BTA exclusive

site.btaBulgaria Ranks Fifth with Number of Cases under Enhanced Supervision by CoE Committee of Ministers

Bulgaria Ranks Fifth with Number of Cases under Enhanced Supervision by CoE Committee of Ministers
Bulgaria Ranks Fifth with Number of Cases under Enhanced Supervision by CoE Committee of Ministers
Lawyer Sofia Razboynikova, Sofia, March 21, 2024 (BTA Photo)

Bulgaria ranks fifth in the number of cases under enhanced supervision by the Committee of Ministers (CoM) of the Council of Europe and is also among the few countries found to have violated Article 18 of the European Convention on Human Rights concerning abusive limitation of rights, lawyer Sofia Razboynikova said in a BTA interview.

The Committee of Ministers put out its annual report on the implementation of judgments and decisions by the European Court of Human Rights (ECtHR) in 2023 on April 11, 2024. The report highlights significant progress while underscoring that some important challenges remain.

In Bulgaria, the conditions in prisons, social care homes and treatment of Roma are among the most common complaints. “These are the most vulnerable groups in society, the most invisible and the most marginalized. Much less noticed by society, however, are the cases of abuse and systematic malnutrition of those placed in psychiatric clinics. The people there have no voice of their own, they rely on the media and NGOs,” said Razboynikova. Tackling these problems requires resources and will, and in the absence of pressure from outside – which does not mean only international organizations - the problem remains and the European Court and the Committee of Ministers report cases still pending execution, which cannot be closed, the lawyer explains.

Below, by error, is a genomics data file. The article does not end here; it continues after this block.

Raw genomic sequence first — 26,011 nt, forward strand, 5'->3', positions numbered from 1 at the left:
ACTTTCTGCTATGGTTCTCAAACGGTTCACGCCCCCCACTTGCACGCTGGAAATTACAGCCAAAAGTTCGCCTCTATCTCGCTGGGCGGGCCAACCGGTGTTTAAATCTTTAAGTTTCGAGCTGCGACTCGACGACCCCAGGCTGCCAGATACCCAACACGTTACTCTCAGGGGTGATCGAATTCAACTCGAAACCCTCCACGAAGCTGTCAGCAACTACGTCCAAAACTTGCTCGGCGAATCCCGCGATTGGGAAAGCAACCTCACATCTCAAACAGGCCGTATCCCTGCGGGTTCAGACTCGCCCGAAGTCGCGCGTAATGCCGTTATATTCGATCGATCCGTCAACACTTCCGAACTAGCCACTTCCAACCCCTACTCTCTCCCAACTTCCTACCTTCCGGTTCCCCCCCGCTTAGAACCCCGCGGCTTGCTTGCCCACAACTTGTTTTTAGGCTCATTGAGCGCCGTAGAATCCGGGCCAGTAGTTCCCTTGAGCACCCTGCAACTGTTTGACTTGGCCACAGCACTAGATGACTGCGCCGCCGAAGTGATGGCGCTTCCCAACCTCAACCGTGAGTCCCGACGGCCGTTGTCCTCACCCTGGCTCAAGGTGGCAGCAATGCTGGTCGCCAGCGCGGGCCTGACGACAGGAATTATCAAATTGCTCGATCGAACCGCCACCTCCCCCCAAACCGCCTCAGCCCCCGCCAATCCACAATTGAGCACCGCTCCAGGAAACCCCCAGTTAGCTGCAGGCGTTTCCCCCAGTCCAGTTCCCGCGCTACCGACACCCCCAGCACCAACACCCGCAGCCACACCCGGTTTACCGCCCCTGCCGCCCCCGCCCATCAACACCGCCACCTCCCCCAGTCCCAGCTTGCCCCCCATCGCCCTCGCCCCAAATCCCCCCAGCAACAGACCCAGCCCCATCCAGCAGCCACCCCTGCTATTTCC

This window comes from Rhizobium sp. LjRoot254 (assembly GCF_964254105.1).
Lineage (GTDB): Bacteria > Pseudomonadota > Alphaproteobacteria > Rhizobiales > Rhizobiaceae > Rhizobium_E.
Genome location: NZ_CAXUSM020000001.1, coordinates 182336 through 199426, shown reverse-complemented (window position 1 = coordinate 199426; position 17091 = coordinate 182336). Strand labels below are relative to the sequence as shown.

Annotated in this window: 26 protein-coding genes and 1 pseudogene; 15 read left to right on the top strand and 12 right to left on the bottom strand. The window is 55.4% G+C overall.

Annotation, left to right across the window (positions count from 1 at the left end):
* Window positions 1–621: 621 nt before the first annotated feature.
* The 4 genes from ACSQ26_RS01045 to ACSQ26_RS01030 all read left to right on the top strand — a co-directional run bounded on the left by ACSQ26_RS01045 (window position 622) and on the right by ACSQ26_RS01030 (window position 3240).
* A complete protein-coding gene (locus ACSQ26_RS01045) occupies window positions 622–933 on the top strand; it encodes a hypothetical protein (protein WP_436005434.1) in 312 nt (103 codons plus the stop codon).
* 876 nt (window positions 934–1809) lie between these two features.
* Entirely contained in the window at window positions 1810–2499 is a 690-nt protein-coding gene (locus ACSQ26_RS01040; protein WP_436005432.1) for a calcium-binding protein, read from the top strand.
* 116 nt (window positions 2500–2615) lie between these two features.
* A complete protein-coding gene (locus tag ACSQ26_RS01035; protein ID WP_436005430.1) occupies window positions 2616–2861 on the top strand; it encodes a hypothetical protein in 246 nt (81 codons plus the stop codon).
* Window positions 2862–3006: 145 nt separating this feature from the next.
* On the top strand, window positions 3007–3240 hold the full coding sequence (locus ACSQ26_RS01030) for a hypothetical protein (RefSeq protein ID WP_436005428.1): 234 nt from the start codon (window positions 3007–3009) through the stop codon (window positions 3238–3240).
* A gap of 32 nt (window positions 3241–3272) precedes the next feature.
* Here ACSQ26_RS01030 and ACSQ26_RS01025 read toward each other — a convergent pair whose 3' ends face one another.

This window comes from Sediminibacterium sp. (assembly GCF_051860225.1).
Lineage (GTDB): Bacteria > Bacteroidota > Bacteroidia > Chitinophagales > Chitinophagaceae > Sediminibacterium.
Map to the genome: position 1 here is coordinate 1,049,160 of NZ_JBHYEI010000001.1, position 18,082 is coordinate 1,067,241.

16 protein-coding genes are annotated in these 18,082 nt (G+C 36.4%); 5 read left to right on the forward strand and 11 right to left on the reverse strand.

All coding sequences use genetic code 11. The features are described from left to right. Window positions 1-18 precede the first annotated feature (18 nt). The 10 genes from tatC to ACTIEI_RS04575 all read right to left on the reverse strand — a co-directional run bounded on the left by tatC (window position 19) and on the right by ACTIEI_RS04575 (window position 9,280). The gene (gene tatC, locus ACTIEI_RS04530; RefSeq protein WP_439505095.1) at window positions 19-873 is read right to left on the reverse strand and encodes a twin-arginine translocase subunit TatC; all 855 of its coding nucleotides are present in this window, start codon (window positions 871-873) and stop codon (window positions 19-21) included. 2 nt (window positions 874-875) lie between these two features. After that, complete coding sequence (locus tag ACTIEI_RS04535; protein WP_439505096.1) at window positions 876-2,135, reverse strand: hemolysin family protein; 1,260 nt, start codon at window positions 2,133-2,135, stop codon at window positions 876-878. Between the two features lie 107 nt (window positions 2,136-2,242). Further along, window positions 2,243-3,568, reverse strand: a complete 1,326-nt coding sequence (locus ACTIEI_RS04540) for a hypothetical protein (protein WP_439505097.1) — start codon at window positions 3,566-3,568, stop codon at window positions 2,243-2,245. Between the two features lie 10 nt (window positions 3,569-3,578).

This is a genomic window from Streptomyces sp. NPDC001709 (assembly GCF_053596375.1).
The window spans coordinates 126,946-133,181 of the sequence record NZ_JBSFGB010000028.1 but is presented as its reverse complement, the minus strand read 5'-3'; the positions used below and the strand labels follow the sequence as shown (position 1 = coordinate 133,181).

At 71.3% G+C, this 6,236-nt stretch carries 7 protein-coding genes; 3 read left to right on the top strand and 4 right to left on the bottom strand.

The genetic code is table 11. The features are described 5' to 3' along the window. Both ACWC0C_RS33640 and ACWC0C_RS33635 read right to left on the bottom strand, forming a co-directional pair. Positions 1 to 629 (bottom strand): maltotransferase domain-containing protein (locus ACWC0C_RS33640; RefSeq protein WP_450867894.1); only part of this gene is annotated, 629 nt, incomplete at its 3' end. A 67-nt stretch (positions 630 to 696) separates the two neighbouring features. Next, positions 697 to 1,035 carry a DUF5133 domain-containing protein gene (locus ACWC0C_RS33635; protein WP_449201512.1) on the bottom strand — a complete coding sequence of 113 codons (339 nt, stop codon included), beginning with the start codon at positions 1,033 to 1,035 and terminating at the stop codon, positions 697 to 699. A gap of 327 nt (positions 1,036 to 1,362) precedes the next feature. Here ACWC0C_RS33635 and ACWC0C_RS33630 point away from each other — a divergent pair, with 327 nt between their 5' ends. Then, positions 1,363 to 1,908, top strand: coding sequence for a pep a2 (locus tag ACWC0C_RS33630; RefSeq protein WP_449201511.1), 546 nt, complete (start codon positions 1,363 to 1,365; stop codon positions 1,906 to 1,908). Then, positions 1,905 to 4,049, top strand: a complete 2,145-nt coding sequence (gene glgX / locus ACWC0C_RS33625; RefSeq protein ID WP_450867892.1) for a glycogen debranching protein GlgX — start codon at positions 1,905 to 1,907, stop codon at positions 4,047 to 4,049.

The Bulgarian statistics shows 486 applications against Bulgaria in 2023, which is an improvement from 623 in 2021 and 597 in 2022. There are 501 pending cases vs. Bulgaria as of the end of 2023, which is many times less than the pending cases vs. Turkiye and Russia – but also against countries like Romania, Poland and Greece, says the lawyer.

In 2023, the ECtHR took 27 decisions where it found one or more violations of rights enshrined in the Convention. In the case of A.E. vs. Bulgaria, for example, the Court found a violation of the ban on inhuman and degrading treatment through failure to ensure adequate protection - legislative and practical – of a child victim of domestic violence. The ECtHR also found that there was discrimination because the local authorities were unable to adequately address domestic violence against women. Also in 2023, Bulgaria was found to have violated the ban on forced labour. The case was initiated after national courts refused to award pecuniary damages to a victim of human trafficking in her claim against a trafficker who had forced her to prostitute, said Razboynikova.

The Committee of Ministers continued to monitor the implementation of a total of 166 judgments against Bulgaria, of which 89 were in so-called leading cases (which set a precedent against the state).

Razboynikova said: “It is even more striking that of these 89 cases under Committee supervision, Bulgaria has still not fully implemented 51 judgments for more than five years. These include the group of cases that concern deaths, ill-treatment or lack of timely medical assistance during arrest, police custody or in detention facilities and the lack of effective investigation into these or the group of cases, those concerning interference with the applicants' right to the inviolability of their home or to their private and family life as a result of orders for the seizure or removal of an unlawful building, issued and subject to judicial review in accordance with domestic legislation which did not require any assessment of proportionality. Of course, here is the group of cases related to the systemic problem of ineffective criminal investigations and lack of guarantees for the independence of criminal investigations against the Prosecutor General. And also the OMO Ilinden group of cases, where, more than 17 years after the first final decision in this group, registration of associations aiming to 'achieve recognition of a Macedonian minority' continues to be routinely refused, mainly because of the wider problem of disapproval of their aims.”